Another advantage of the present circuit is that it accomplishes high speed and high resolution with low cost and low power consumption because the power consumption of a capacitor is almost zero. The only part of the circuit that unless significant power is the amplifier 90. The present circuit uses much less power than a regular R-2R ladder network DAC, bi-polar DAC, resistive DAC, or resistive bipolar DAC. Thus, the only time the present circuit uses power is during the charge and discharge cycle of the capacitors. In addition, the switched capacitor DAC circuit is fully parasitic insensitive to parasitic capacitances between each plate of the main capacitor to the substrate. Normally a capacitor has parasitics on each plate with respect to the substrate, which affect the charge distribution in a circuit. However, the present circuit is completely parastic insensitive in that each plate of the main capacitors is either switched between ground and a low impedance voltage source with the result that parasitic capacitances are not seen by the circuit.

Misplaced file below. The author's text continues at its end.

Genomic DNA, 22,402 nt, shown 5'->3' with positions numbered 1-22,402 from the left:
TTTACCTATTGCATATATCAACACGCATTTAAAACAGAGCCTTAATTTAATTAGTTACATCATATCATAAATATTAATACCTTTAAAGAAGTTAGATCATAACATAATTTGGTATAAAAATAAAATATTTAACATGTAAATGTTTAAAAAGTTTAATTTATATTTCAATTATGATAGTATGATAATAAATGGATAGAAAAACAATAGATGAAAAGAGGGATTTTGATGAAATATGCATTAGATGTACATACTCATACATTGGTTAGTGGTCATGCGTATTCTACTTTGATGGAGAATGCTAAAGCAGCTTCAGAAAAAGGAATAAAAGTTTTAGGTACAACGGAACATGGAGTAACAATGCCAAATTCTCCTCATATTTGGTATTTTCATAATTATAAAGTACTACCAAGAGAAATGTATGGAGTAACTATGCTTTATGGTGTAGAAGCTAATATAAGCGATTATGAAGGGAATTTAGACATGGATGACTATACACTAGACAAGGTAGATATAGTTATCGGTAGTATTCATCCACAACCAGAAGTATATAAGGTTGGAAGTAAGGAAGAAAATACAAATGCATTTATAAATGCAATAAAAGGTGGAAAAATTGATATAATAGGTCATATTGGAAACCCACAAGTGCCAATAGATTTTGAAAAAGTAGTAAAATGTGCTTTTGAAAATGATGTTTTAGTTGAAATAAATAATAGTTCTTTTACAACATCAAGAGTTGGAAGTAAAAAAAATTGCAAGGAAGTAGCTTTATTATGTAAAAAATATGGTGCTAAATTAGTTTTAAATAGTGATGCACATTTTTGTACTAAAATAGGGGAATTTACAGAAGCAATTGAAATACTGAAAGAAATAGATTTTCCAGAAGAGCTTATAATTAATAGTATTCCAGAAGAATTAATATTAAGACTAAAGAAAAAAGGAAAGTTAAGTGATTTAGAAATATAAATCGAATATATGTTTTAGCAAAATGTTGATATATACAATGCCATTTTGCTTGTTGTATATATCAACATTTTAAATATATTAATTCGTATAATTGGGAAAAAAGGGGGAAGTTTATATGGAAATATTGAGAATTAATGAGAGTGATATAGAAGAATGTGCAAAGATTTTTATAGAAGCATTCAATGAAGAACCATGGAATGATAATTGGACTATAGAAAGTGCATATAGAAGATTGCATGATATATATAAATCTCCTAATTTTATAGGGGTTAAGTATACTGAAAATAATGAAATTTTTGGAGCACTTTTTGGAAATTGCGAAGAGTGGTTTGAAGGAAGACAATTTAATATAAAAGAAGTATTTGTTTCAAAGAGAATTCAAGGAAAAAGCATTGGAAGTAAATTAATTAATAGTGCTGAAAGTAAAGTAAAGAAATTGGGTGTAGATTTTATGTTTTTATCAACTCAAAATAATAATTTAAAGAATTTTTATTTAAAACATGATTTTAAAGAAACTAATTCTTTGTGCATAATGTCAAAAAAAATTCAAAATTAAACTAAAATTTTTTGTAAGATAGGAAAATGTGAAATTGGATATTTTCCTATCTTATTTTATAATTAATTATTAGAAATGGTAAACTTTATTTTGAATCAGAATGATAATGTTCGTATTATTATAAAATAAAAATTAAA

The circuit operates as based on the four phases of the clock signal φ1, φ2, φ3 and φ4 is the time that the output is valid, that is, presented to subsequent circuitry. This is because the output voltage is not accurate during the first two steps of the operation of the circuit as hereinbefore set forth. φ2 is the clock cycle of the digital to analog converter circuit herein as would be supplied by any external clock. Every two cycles of the φ2 clock phase would be one conversion from the digital to analog voltage. Thus, one, conversion happens in two steps and one step is one clock cycle of φ2. The only place that φ2 is present is at the input to the AND gates 30 to 38. φ2 enables the inputs to the AND gates so that when φ2 is a logic one the AND gates are enabled and when φ2 is a logic 0, the AND gates are disabled. The input terminals representing the least significant and most significant bits B1 to B10 are coupled to the inputs of multiplexer switches 20 to 28. The least significant bits B1 to B5 are coupled to the terminals designated 1 on all the multiplexer switches 20 to 28. The most significant input digits B6 through B10 are connected to the terminals designated 2 on the multiplexer switches 20 to 28. Thus, when the schematic switch arms are in the designated 1 position, the least significant bits B1 through B5, wheter logic 1 or logic 0, would be presented to the inputs to AND gates 30 to 38. When the schematic switch arms on multiplexer switches 20 to 28 are in the designated 2 position, the binary digits of the most significant bits B6 through B10 are presented to the inputs to AND gates 30 to 38, wheter logic 1 or logic 0. φ1 phase clock is one-half the frequency of the φ2 phase clock and when φ1 clock is a logic 1 or the high position, the multiplexer switches 20 to 28 would be in the designated 1 positions. This, as set forth above, would allow the least significant bits B1 through B5 to be presented to the AND gates 30 through 38. Assuming, for purposes of example, that the φ1 clock is in the logic 1 position, all the multiplexer switches 20 to 28 would be enabled through their enable inputs to be in the designated 1 position. When the phase 2 clock is also in the up or logic 1 state, then the AND gate is enabled and whatever digital value was presented on input terminals B1 through B5 would now be presented to the enable inputs of multiplexer switches 40 through 48. Any logic 1 in the input digits B1 through B5 would cause specific ones of the multiplexers 48 to assume the designated 1 position as seen in FIG. 1. With the center arm in the 1 position, the voltage Vref would then be applied through the specific multiplexer switch 40 through 48 to the capacitors Ci, 2C, 4C, 8C, or 16C, respectively.